Some of the most outspoken critics of those sales tactics offered praise for the council's decision to share the report with the public, tempered with cautionary words.
Releasing the report "is a welcome step," said Jim O'Hara, executive director at the Center on Alcohol Marketing and Youth at Georgetown University in Washington, which monitors the liquor industry's marketing practices.
"At the same time," Mr. O'Hara said in a telephone interview yesterday, "more needs to be done, and can be done, by the alcohol beverage industry to reduce exposure to underage youth," adding that he hopes the council "will be a leader in such efforts."
Mr. O'Hara's counterpart at the Pacific Institute for Research and Evaluation in Calverton, Md., Robert I. Reynolds, echoed that assessment.
The council "is to be congratulated for recognizing the need for public disclosure of its process for handling complaints," Mr. Reynolds said in a statement, because it "contributes to building public trust in the integrity of alcohol industry self-regulation."
Still, Mr. Reynolds said, he would welcome "additional proactive steps" by the council to "help encourage expanded public participation in the complaint process."
There is a precedent for the self-regulatory approach. The advertising industry was able to avoid further federal regulation in the 1970's when organizations like the American Association of Advertising Agencies and the Association of National Advertisers began self-regulation - which continues to this day - under the aegis of the national advertising division of the Council of Better Business Bureaus.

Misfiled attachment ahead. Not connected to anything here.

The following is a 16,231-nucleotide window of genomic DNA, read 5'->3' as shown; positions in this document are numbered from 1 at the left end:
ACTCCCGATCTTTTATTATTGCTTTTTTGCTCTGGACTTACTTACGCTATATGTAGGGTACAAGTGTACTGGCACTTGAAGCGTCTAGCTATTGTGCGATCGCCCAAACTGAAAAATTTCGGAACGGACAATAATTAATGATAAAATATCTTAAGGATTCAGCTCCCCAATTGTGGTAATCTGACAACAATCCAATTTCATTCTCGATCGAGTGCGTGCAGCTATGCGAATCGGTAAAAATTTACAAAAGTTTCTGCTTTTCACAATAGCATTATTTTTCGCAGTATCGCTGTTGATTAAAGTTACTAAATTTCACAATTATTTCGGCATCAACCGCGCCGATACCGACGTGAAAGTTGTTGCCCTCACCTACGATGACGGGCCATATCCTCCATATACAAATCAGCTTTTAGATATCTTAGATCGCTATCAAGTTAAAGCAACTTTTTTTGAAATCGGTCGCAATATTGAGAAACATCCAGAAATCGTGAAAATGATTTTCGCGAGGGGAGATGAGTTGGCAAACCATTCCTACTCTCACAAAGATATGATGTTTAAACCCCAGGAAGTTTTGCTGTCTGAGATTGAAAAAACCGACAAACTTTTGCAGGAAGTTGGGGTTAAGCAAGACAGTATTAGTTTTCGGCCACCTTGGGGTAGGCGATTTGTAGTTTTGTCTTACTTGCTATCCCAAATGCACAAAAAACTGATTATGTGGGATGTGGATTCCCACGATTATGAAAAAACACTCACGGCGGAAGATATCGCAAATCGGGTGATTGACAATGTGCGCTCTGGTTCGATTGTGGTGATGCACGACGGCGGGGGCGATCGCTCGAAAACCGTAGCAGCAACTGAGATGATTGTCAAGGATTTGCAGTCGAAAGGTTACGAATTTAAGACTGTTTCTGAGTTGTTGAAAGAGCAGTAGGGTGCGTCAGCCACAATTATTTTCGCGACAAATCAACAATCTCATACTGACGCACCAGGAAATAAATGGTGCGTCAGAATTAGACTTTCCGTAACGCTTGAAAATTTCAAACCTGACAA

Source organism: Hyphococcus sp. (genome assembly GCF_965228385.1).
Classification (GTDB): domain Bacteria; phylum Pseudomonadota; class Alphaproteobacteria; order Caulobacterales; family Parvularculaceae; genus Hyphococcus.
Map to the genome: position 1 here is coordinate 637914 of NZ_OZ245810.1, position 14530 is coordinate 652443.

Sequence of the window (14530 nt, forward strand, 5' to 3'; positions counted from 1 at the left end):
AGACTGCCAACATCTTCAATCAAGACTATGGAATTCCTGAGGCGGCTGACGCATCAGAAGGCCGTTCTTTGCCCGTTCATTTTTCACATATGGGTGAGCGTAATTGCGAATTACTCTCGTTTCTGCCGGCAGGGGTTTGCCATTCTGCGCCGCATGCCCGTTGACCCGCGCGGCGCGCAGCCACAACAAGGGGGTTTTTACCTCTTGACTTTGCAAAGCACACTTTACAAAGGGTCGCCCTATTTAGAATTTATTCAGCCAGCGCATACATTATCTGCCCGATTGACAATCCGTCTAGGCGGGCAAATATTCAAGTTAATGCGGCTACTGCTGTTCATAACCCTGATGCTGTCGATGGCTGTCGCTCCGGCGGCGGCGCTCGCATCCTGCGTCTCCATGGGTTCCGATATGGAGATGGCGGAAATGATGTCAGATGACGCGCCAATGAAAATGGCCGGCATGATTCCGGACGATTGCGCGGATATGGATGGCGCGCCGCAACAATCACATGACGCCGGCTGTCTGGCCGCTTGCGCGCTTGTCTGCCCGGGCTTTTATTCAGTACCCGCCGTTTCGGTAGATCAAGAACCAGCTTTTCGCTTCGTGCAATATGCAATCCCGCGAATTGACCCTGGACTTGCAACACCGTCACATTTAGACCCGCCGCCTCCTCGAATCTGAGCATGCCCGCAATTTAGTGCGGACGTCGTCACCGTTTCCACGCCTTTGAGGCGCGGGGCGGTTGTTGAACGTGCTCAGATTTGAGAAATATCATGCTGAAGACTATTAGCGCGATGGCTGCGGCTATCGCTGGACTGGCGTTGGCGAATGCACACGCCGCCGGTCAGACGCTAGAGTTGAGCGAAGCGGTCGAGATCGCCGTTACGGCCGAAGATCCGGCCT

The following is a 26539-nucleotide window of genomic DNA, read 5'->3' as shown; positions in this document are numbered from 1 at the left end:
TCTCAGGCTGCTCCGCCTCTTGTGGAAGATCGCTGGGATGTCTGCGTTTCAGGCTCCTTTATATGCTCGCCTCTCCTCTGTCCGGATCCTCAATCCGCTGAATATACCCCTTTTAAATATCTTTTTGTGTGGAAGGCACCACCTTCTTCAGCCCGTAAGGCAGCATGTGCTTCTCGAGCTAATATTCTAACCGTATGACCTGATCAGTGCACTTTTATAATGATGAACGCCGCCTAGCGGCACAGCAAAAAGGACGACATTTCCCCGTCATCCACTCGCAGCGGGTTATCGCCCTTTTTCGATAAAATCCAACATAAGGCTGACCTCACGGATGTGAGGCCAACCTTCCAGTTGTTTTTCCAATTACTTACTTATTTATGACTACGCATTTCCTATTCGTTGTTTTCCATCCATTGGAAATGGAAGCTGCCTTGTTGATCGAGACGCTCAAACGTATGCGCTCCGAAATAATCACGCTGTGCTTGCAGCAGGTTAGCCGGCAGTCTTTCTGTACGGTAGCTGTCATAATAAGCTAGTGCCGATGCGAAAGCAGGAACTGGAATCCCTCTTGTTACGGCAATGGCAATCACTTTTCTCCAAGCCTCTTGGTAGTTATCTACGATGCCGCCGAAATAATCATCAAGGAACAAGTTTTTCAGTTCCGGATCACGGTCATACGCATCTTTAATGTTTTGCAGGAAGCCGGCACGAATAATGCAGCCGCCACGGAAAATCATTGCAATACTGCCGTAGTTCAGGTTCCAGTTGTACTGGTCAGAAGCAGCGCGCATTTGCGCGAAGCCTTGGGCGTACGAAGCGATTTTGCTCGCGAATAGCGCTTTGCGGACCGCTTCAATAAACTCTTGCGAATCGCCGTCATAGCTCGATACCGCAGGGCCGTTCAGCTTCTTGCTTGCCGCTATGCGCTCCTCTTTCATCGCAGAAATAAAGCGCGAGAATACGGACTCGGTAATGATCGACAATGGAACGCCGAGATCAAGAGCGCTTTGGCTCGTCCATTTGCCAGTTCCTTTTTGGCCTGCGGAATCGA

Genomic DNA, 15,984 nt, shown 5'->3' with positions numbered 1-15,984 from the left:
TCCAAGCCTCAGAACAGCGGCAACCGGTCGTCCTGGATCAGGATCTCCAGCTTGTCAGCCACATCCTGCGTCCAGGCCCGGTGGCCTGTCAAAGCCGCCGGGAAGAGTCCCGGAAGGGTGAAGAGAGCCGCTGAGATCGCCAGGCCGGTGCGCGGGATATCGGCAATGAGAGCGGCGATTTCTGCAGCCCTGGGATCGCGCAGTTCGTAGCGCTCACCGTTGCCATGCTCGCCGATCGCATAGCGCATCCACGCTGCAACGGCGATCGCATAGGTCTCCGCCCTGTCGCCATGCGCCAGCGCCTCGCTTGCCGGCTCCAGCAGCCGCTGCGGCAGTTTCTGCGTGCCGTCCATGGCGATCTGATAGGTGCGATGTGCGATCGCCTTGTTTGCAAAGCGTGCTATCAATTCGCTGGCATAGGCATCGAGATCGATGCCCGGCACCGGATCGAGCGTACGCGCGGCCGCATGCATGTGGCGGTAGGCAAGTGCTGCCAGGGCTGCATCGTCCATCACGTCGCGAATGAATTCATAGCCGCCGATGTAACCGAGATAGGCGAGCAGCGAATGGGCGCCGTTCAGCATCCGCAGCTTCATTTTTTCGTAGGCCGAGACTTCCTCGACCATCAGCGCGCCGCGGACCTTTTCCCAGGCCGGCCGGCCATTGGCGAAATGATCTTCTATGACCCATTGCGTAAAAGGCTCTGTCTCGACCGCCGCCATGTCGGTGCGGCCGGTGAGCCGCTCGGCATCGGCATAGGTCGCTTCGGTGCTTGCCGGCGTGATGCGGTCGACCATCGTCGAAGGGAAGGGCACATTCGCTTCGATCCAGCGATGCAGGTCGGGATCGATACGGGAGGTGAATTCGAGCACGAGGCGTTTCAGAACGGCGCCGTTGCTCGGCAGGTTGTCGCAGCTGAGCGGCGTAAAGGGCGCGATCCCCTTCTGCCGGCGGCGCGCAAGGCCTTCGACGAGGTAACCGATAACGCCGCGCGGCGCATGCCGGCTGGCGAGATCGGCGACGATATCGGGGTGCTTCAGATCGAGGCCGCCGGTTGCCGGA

One goal has been "to minimize the need for government involvement in the advertising business," said James R. Guthrie, president and chief executive of the National Advertising Review Council in New York, and another is to "increase public trust in advertising by maintaining credibility, truth and accuracy."
Mr. Guthrie also praised the release of the report as "doing the right thing." The ad review council has published the results of its rulings since it began in 1971, he said.
The new report will describe the complaints and the dispositions in detail. For example, the ad for Three Olives Cherry vodka, sold by White Rock Distilleries, showed a sultry woman half-dressed in a cowboy outfit, above text that included lines like "It's Friday night. Time to light the fuse," in addition to the "ends with breakfast" advice.